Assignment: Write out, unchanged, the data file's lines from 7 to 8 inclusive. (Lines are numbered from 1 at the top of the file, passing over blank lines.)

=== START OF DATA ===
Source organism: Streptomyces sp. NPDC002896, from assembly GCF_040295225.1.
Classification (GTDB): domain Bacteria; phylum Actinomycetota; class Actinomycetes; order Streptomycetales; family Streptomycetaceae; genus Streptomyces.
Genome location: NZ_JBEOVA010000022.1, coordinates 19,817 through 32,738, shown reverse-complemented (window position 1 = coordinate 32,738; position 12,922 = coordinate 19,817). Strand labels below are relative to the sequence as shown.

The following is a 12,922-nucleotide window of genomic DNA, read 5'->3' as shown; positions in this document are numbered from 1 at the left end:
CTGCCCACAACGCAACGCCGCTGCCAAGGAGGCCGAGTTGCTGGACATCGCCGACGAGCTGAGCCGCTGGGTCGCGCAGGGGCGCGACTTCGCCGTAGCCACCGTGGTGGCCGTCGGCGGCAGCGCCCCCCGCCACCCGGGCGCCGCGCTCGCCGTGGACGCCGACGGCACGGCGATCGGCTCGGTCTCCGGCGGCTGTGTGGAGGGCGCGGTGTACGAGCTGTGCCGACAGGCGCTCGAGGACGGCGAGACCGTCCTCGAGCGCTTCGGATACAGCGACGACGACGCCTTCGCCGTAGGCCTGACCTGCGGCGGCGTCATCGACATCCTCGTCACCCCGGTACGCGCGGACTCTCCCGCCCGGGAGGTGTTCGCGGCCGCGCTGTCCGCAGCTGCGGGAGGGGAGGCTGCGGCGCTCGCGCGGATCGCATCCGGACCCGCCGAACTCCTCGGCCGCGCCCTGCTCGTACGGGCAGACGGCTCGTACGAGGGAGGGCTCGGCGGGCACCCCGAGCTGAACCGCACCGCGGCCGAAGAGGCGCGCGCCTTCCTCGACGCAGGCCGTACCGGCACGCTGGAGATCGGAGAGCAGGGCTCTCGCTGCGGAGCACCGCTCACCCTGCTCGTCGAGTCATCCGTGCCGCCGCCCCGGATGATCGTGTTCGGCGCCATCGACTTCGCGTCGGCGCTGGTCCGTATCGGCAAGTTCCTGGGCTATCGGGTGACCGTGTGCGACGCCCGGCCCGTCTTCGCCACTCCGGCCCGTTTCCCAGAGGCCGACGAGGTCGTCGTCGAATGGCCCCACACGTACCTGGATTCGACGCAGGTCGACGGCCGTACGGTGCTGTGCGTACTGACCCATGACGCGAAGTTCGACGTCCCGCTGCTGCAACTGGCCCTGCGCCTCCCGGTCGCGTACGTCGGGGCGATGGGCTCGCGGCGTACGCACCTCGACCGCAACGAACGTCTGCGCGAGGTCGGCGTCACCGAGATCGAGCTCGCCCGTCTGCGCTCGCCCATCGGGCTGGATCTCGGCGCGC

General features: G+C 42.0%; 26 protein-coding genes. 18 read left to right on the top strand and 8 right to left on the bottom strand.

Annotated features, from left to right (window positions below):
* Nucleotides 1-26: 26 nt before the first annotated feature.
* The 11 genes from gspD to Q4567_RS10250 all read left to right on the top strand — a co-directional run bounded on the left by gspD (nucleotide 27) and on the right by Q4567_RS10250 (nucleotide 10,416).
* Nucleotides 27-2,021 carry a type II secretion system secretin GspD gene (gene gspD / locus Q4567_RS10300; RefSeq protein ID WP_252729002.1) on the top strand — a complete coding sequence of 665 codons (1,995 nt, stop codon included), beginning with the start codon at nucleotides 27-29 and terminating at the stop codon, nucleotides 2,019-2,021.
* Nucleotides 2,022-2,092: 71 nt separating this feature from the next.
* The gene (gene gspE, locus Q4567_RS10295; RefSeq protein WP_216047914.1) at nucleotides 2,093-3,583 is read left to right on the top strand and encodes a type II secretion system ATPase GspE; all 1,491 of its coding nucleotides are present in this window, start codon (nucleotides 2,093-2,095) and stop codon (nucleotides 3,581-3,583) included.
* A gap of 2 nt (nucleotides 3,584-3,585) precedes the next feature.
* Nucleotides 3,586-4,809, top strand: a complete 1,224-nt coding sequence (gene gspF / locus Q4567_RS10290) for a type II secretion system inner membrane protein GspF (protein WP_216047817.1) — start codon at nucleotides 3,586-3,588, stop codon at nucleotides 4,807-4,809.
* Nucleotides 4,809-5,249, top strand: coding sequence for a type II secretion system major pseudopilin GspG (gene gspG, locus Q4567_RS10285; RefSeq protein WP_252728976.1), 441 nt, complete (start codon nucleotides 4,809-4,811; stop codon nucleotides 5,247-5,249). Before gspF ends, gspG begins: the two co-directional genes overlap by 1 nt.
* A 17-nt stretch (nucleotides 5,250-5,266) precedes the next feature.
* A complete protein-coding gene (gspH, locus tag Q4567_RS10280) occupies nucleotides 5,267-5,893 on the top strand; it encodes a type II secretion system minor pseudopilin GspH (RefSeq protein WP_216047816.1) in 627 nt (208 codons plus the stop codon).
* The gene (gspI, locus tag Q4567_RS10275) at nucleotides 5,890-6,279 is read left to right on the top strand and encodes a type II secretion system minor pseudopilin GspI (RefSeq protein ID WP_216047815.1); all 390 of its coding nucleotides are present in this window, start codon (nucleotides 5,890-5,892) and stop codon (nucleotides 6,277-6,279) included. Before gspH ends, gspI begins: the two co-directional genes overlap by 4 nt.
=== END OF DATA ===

Annotated features, from left to right (window positions below):
* Nucleotides 1-26: 26 nt before the first annotated feature.